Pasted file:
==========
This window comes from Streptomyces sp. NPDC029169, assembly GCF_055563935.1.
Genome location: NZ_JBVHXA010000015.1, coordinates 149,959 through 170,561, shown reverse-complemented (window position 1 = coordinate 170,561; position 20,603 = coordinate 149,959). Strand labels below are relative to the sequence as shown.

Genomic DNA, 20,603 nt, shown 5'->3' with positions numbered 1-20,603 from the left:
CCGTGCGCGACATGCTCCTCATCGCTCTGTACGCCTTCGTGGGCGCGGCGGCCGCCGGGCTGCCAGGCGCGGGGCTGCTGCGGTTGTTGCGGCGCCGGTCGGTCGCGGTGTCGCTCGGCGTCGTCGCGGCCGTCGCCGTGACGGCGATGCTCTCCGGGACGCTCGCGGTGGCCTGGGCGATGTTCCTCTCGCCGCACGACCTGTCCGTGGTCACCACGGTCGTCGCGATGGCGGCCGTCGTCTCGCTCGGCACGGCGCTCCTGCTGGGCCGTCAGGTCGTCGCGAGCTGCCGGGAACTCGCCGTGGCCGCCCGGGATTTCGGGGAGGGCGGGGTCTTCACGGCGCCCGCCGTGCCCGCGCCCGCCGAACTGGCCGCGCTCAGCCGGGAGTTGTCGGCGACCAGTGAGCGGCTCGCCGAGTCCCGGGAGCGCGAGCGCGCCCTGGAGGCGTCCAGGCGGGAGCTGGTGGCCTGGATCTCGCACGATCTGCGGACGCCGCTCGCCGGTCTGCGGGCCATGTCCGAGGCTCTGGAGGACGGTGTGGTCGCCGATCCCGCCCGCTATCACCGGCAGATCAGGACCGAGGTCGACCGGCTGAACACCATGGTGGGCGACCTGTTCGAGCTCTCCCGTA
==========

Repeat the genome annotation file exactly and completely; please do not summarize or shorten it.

This window comes from Streptomyces sp. NPDC029169, assembly GCF_055563935.1.
Genome location: NZ_JBVHXA010000015.1, coordinates 149,959 through 170,561, shown reverse-complemented (window position 1 = coordinate 170,561; position 20,603 = coordinate 149,959). Strand labels below are relative to the sequence as shown.

Genomic DNA, 20,603 nt, shown 5'->3' with positions numbered 1-20,603 from the left:
CCGTGCGCGACATGCTCCTCATCGCTCTGTACGCCTTCGTGGGCGCGGCGGCCGCCGGGCTGCCAGGCGCGGGGCTGCTGCGGTTGTTGCGGCGCCGGTCGGTCGCGGTGTCGCTCGGCGTCGTCGCGGCCGTCGCCGTGACGGCGATGCTCTCCGGGACGCTCGCGGTGGCCTGGGCGATGTTCCTCTCGCCGCACGACCTGTCCGTGGTCACCACGGTCGTCGCGATGGCGGCCGTCGTCTCGCTCGGCACGGCGCTCCTGCTGGGCCGTCAGGTCGTCGCGAGCTGCCGGGAACTCGCCGTGGCCGCCCGGGATTTCGGGGAGGGCGGGGTCTTCACGGCGCCCGCCGTGCCCGCGCCCGCCGAACTGGCCGCGCTCAGCCGGGAGTTGTCGGCGACCAGTGAGCGGCTCGCCGAGTCCCGGGAGCGCGAGCGCGCCCTGGAGGCGTCCAGGCGGGAGCTGGTGGCCTGGATCTCGCACGATCTGCGGACGCCGCTCGCCGGTCTGCGGGCCATGTCCGAGGCTCTGGAGGACGGTGTGGTCGCCGATCCCGCCCGCTATCACCGGCAGATCAGGACCGAGGTCGACCGGCTGAACACCATGGTGGGCGACCTGTTCGAGCTCTCCCGTA